Every time I staff our stand at the farmer's market in Oxnard, I am struck by how completely different it is than any grocery store experience. There's a dj playing 90's jams, old men in cowboy hats smoking and exchanging news from where they lean against the palm trees lining the park across the sidewalk, the smell of tamales and churros mixing with their smoke, and women with strollers who linger after their purchase to chat with vendors they know by name, exchanging recipes, digging for just the right bunch of cilantro... It's hard to summarize why I love the market in a few lines, so I jotted down some notes while we worked.
Here's the sort of running journal: One of my favorite things about the Oxnard Market is that the majority of our customers are Spanish-speakers. One older woman comes into our stall and starts speaking Spanish with me, then suddenly catches herself and peers at me, saying "Muestreme sus ojos," or "Show me your eyes." I lean over and she inspects them. "Oops," she says in English, "green." She thought I was Hispanic because of my dark hair, and refuses to switch back into Spanish because now she wants to practice English.
We're starting to recognize some regulars. The first regular who drops by is Teresa, known as "that hot evangelical lady" by my housemates. She's a pretty young woman with long hair flung back away from her eyes and always has on the same tight black pants that she wears for motorcycle-riding, her favorite hobby. Teresa has been known to pray in tongues in our market stall over people, sending them on their way with radiant faces. When she spies our newly harvested spinach, she exclaims, "Greens, thank you Jesus!" We talk about what she eats for breakfast and how she prepares it (kale, steamed), and she buys out most of our kale and an impressive 20 beets.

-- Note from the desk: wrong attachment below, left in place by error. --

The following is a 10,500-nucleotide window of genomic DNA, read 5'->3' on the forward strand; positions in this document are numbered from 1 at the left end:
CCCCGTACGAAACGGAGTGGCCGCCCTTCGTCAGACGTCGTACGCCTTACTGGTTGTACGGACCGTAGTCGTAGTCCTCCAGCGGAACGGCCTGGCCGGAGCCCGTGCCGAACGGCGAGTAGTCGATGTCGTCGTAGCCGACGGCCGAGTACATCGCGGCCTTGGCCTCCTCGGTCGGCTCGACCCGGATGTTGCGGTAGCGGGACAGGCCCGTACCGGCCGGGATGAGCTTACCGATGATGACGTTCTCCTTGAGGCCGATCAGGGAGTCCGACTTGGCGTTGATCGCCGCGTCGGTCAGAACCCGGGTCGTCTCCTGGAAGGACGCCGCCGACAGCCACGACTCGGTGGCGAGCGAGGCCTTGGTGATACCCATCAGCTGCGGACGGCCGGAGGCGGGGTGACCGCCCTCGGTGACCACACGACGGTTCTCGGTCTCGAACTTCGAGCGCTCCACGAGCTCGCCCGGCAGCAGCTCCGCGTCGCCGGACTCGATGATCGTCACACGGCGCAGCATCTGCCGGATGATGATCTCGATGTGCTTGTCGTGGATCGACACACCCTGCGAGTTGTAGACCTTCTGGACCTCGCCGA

The spinach buying reminds me of Bill, and I look around for him. Bill's a big trucker, at least 6'5", with an insatiable craving for spinach. He's a walking advertisement for our farm. Every time he buys spinach from us, he stands in front of our table booming out praises and raving about the different dishes and delicacies he's prepared with it. I let him go on as long as he wants, since curious onlookers soon gather inside to check out the cause of his excitement.
Soon, a guy with long hair and a broad smile comes by. He introduces himself as Tom, and we soon discover that he loves our radishes and knows more about leeks than Sarah and I combined. We learn some new recipes. I say, "You must be some sort of cook, Tom!" He says, "Well, when I have access to cooking facilities, I like to." I find out that Tom is homeless, and only buys the vegetables from our stand that he can eat raw.
Three little kids pause outside of our stand with their mother. I lure them in with broccoli samples, thinking 'this will never work.' "Es muy dulce," I say. They don't need convincing. Five minutes later, I see the same kids, dragging their mom and grandmother in tow to buy broccoli! They are such cute little veggie lovers, I have them pose for the camera.
Around noon, I call Nashi because we have extra fennel. Nashi and his family are recent immigrants from Egypt who I met at the market a few months ago when they spotted our fennel, which they love to cook with in traditional dishes. A relationship was formed over food, as is often the case, and a visit to our farm soon followed. As we start cleaning up the stall around 1, Nashi and his wife rush over just in time to get their fennel.
As the market closes, I put some of our remaining veggies in a bag for our neighbor flower-seller, Ben. He sometimes gives us potted plants to beautify our house and lends us plastic bags when we run out. More veggies disappear from the already dwindling supply as I go out, encouraged by Sarah, to promote the informal trading culture that is the privilege of sellers. I first approach the mushroom seller's son, avoiding the father who, we have learned, considers a sloppy kiss on the cheek proper recompense for a bag full of greens. I do business with the son, informing him that we plan on making some enchiladas tonight that could only be made more delicious with his mushrooms. A few more stops on my way back, and we have peanut butter fudge, strawberries, avocados, a lemon, tangerines, and cucumbers. A successful day? Yes, I'd say so.
We are a young intentional community of five interns (sisterfriends) living and working on a 10 acre family farm on the Oxnard Plain. Though we come from far and near, our internship grew out of the campus ministry founded by the Episcopal Church at CSU Channel Islands. To learn more about our organic farm and Community Supported Agriculture program, please visit www.jointhefarm.com.